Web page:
basic handgun practice

Training With A Handgun | Start With The Basics

basic training with a handgun

A reader asked the following question to Modern Survival Blog regular contributor and retired Law Enforcement Officer, “Dennis”, regarding basic training with a handgun:

Got a question I hope you can answer, or even some of the other former LEO guys who are regulars here.

I want to train better. I have range space, and safe remote range space.

What is the best start and progression to training with a handgun?

I could search the internet but want to read what you guys would do.
Thanks much

Here’s what Dennis said over on the open-forum, which I decided to post separately here for your interest.

Note: The following was a comment reply, and not intended as an in-depth primer. Though sound advice (which is why I posted it).

My answer will sound condescending, but it’s not. Giving advice to people that already have experience and skill, much of my advice will sound like “well yeh, duh.”

Start With The Basics – 5 Yards

Start with the basics. At five yards.

Smooth draw from the holster, with good firing grip already established as the gun comes out.

Establish your preferred two handed grip as you come up to eye level.

Align your sights as near perfectly as you can, smooth trigger pull to the back, firm grip on the handgun, the bullet will hit where the sights were aligned when the trigger breaks and the hammer falls.

Fire one shot and re-holster. Repeat this until all, not some, but all of your shots hit within a 2 inch circle.

Why so close and why so precise?

Because if you can’t do that at five yards, your chances of making head shots from 15-20 yards are extremely low.

“But I’m not planning on making headshots……..” Yes, but your ability to make those shots make center mass shots at those distances child’s play.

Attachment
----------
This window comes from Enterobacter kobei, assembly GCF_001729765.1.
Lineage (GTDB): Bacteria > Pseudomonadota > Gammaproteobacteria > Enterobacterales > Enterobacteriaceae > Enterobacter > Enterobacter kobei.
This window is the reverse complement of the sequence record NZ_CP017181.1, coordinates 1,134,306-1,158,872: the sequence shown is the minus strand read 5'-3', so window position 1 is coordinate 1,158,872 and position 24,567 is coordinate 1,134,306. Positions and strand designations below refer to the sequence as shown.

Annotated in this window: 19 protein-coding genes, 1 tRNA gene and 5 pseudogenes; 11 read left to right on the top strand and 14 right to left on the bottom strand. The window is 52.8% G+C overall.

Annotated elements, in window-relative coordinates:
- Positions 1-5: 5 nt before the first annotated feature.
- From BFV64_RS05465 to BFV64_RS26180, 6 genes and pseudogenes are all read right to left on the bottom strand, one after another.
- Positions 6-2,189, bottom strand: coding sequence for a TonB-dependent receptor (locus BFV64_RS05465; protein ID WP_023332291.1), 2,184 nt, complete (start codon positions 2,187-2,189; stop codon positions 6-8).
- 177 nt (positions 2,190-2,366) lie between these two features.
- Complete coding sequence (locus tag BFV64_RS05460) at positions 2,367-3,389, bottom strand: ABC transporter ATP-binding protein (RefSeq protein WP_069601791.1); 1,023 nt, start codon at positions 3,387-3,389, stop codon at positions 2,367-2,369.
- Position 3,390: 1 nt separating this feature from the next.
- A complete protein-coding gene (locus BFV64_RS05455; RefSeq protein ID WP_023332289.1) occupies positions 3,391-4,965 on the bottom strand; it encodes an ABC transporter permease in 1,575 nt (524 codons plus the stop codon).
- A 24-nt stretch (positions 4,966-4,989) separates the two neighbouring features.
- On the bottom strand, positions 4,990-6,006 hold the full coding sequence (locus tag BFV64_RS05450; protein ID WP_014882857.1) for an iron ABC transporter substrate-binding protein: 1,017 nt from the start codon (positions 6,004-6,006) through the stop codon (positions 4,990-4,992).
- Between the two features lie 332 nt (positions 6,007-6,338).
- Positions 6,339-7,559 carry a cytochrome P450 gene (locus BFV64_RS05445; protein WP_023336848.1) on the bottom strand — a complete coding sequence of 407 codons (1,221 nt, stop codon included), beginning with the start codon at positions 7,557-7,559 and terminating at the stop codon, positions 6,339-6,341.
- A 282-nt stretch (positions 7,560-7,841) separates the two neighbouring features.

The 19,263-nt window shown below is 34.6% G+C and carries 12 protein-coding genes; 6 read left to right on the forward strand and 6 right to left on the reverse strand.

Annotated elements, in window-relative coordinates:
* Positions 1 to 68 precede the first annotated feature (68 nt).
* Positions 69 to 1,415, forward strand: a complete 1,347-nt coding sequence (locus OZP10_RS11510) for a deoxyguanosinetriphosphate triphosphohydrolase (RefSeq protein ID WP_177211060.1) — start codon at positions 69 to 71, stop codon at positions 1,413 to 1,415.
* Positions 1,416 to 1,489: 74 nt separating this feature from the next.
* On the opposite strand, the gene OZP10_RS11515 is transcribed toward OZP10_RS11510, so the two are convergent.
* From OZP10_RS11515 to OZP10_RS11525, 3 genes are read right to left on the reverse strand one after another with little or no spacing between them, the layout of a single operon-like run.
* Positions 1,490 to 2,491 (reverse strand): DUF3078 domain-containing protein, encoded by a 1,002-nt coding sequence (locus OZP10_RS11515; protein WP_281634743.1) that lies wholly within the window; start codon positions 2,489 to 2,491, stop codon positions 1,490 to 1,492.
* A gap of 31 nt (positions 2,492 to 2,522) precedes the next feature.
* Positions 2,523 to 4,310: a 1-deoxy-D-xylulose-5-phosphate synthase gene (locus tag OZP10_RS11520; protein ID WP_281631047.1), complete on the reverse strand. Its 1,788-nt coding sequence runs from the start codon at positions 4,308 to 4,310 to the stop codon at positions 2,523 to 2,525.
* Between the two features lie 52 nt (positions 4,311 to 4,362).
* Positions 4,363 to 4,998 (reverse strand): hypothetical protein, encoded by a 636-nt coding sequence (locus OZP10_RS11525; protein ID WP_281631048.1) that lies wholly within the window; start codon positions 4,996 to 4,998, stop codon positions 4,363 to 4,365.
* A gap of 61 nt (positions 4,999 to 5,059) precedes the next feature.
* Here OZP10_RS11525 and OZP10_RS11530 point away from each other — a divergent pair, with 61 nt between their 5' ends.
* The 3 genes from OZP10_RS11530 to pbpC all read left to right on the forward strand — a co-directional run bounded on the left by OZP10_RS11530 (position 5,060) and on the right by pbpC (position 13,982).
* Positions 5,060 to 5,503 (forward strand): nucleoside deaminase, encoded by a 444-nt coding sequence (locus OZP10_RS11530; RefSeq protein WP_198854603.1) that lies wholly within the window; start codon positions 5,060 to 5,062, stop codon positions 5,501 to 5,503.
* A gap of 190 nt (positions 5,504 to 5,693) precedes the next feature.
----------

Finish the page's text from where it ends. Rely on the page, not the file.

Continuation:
Repetition and Muscle Memory

The repetition of going through the draw, grip, deliberate sight alignment, smooth trigger pull — builds muscle and cranial memory.

That is, you come to where you don’t have to consciously think about what you are doing. (When’s the last time you poked yourself in the eye when brushing your teeth?) Or even concentrated on what you were doing?

With repetition comes smoothness. Smoothness translates into speed.

What about dry firing?

I’m not a big proponent of dry firing. I guess it has it’s place for folks with limited access to a range, but nothing replaces the feel and management of the recoil and knowing where your bullets are hitting.

After 5 Yards…

Once you accomplish putting all your shots in a two inch circle following the same regimen, move back to seven yards and a three inch circle. Then 10 yards and a 4 inch circle. 15 yards a 5 inch. 25 yards an eight inch.

Master this, then we will talk other drills.

I thought I was a decent handgun shot until…

Like I said, this is not condescending. I thought I was a decent handgun shot until I was invited to compete in our departmental “Top Gun” competition years ago. (Based on my regular high scores on the PPC, and having fired a perfect score in my qualifications that year.)

Boy was I humbled. They selected, supposedly, the best 50 shooters on our department of around 3,000 officers to compete. Thank God they selected 50, because I would have placed last if they had only selected 49. I was nowhere close to the top five shooters.

I was proud to have been selected to compete, but I was embarrassed by my performance. Thus, I went back to basics.

The regimen I described above is where I started. I’m much better now than I ever was while still on the job. Would love a rematch. One of my best friends came in 5th in that particular match. He competes all over the country, and stacks up well with some of the best in the nation. He visits occasionally, we shoot, he no longer embarrasses me.

Continue reading: 10 Concealed Carry Mistakes

[Ken adds: An interesting target for handgun training]
12″ x 18″ – Fluorescent Pistol Diagnostic Shooting Target
(view on amzn)

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